Coffee shops, airports, hotels, even school campuses may all be places where you’re connecting to public Wi-Fi. With rises in remote work and e-learning trends, connection with any of these networks may become more of an everyday occurrence. Public networks are great for accessibility — but using them can leave your device, and any personal data on it, vulnerable to cybersecurity threats.
What Are the Risks of Public Wi-Fi Networks?
It’s important to understand what the risks posed by public Wi-Fi are in order to protect yourself effectively. There are several ways that public Wi-Fi poses risks to users, including:
- Older encryption standards — Some older public networks may use what are now considered outdated encryption standards, such as wireless encryption protocol (WEP) instead of Wi-Fi protected access (WPA). WEP is considered easier to hack, and public networks using WEP standards may be a target for hackers. You can view whether the network you’re connected to is WEP or WPA by viewing the network properties.
- Rogue Hotspots — This is another risk using an unsecured public network can pose. Hackers can set up fake, or rogue, hotspots in order to perform man-in-the-middle attacks and intercept or modify personal data. Rogue hotspots may mimic a business name and appear as a duplicate, or appear randomly to try and get users to connect.
- Increased Access — Public Wi-Fi, both secured and unsecured, are typically less safe to use, and host more users than private networks. This poses risks on two fronts; data you’re sharing on this network is more easily accessible to those who may go looking for it, and you don’t always know who else is on your same network.
Secured vs. Unsecured Networks
There are typically two types of public networks — secured and unsecured. Unsecured public Wi-Fi doesn’t require a password of any kind and can be automatically connected to when in range. While this can be helpful, it is considered riskier because anyone can access it at any time.
Secured Wi-Fi requires a password for access. Unlike private networks with passwords, a secure public network is a network that requires a password that may be displayed publicly, via signage in a coffee shop, for example. These networks are still widely accessible and pose risks, but tend to be considered safer than unsecured networks because there is some barrier to access.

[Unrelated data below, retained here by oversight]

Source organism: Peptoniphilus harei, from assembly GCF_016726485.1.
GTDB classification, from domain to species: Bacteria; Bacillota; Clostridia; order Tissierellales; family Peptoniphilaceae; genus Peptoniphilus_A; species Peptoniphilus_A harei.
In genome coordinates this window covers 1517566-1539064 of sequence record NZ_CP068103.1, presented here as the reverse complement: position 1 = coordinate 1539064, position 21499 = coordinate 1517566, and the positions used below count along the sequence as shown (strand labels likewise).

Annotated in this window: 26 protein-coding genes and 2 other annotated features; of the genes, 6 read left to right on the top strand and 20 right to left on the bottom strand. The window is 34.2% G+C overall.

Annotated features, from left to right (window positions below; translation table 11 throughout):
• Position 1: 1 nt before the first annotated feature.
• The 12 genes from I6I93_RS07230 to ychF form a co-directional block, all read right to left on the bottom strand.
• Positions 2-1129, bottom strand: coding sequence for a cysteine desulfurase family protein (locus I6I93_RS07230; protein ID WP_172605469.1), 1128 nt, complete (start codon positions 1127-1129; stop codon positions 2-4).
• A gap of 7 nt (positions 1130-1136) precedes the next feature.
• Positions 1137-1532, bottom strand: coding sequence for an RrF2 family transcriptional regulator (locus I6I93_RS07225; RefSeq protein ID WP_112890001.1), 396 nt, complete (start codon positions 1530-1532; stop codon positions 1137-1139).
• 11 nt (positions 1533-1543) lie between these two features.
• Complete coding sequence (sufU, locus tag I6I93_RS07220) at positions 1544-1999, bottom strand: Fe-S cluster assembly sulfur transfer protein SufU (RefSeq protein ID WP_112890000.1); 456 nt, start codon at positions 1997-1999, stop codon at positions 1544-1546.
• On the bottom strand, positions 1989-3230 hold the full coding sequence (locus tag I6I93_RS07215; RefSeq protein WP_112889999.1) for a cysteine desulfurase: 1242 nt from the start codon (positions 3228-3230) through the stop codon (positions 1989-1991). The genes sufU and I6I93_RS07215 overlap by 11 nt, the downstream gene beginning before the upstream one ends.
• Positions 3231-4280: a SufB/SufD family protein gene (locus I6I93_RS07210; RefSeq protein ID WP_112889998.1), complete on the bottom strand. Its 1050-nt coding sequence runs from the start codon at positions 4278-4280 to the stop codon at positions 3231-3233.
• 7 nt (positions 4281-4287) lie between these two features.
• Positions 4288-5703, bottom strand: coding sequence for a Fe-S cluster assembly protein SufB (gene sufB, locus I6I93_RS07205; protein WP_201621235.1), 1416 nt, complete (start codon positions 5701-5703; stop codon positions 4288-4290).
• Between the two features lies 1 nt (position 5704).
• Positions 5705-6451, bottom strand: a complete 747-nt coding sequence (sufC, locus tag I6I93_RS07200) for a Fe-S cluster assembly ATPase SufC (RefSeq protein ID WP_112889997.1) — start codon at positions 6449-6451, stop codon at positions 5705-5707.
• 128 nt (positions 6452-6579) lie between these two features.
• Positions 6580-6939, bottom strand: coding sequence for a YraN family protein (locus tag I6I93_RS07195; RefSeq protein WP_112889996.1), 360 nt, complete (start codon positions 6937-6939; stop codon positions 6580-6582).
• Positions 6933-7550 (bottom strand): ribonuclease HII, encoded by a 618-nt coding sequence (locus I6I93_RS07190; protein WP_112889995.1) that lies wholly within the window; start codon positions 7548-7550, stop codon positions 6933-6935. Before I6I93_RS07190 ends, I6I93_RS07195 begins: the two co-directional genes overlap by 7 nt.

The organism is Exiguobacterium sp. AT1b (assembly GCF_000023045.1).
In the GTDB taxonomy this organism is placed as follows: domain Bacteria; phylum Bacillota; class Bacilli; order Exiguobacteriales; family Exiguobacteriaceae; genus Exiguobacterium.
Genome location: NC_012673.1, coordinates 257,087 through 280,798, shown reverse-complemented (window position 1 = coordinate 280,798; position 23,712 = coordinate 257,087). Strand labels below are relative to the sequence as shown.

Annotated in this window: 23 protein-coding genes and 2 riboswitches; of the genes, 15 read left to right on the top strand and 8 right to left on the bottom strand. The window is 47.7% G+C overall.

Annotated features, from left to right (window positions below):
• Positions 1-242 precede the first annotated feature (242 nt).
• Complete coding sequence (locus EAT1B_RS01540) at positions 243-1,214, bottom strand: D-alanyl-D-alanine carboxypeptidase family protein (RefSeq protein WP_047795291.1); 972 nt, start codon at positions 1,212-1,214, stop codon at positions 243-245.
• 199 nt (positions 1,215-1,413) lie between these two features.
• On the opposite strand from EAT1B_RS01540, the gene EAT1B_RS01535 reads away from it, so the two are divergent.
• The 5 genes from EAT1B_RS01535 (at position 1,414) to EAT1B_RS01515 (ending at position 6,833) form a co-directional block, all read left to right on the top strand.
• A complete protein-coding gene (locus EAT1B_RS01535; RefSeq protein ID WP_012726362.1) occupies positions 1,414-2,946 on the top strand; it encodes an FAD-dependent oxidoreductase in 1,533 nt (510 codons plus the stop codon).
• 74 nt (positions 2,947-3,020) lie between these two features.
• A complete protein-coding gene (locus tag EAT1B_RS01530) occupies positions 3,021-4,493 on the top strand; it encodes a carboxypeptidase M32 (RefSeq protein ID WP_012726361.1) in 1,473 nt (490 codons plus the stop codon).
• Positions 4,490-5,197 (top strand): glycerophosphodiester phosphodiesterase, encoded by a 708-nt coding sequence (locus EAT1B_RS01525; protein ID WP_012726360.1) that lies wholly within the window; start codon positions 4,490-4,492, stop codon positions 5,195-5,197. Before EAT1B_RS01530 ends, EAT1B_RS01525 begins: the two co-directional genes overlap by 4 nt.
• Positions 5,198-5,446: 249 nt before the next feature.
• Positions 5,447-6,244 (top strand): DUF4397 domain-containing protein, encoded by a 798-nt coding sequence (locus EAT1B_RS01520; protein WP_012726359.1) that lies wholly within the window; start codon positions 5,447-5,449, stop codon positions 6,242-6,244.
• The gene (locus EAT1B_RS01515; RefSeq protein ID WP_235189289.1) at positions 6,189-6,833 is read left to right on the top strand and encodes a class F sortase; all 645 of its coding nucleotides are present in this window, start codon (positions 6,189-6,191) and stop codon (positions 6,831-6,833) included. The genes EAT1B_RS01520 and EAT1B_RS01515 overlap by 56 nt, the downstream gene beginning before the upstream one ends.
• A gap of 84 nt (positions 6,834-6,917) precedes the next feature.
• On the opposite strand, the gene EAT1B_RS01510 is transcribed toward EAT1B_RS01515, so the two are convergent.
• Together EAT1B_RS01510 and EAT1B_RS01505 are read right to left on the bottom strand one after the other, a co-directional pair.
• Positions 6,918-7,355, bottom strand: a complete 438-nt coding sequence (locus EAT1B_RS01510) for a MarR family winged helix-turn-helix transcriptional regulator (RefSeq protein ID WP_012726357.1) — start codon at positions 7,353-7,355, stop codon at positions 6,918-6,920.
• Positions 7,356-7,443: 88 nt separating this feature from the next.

How to Stay Safe on Public Wi-Fi
Preparing your devices for public use can help you mitigate cybersecurity disasters before they happen, and allow you to continue using public Wi-Fi safely. For starters, anti-virus software should be active on any device connecting to the internet, regardless of whether the network is public or private. Here are some best practices for securing your devices before connecting to a public network.
Limit What You’re Accessing
It’s generally good practice to limit or avoid accessing your own sensitive data when using a public network. Banking and credit card sites, or sites that require your Social Security number, for example, should generally be avoided while you’re on either an unsecured or secured public network. This way, you aren’t unintentionally exposing these sensitive details on a widely accessed network.
Turn Off Bluetooth and File Sharing
You’ll want to be sure to turn off all remote sharing options to your devices when you connect to public Wi-Fi, including Bluetooth and other file-sharing technology, so as to limit their points of access on said devices. Businesses and malicious actors alike can send spam, malware, and other unwanted data and applications directly to your phone and without permission by hijacking these remote sharing avenues.
Use Two-Factor Authentication
Two-factor authentication can be a great tool for protecting your personal accounts across your devices, especially on public networks. Two-factor authentication typically requires a password and an additional step. This could be a PIN, security question, or a code that gets texted or emailed to a secondary device. So even if a hacker is able to get your account username and password, two-factor authentication can still stop them from gaining access to your account.
Get a VPN
A VPN, or a virtual private network, is one of the best methods of protection you can rely on when using public Wi-Fi. A VPN extends over a public network and allows you to share and receive data as if you were directly connected to a private network. You can get a VPN through a private company, such as Norton, ExpressVPN, or several others. These companies typically offer month-to-month or yearly subscription plans, ranging from $5 a month to $12 a month. If you’re a student or a business owner, you may be able to get a discount for VPN use.
Reach Out to IT With Concerns
If you work remotely or are using public Wi-Fi for work or school purposes, you should reach out to your work or school’s IT department or MSP with any security concerns. IT professionals have specialized tools at their disposal to address security risks and may deploy network discovery tools to detect all systems being used, as well as remote access software. These tools can help identify points of vulnerability and troubleshoot issues in real-time.
Understanding how public networks interact with your devices can help you protect yourself, without sacrificing the convenience and utility of public Wi-Fi. Being an informed user is a part of being a responsible digital citizen, and these tools can help you keep your personal data safe, any time, anywhere.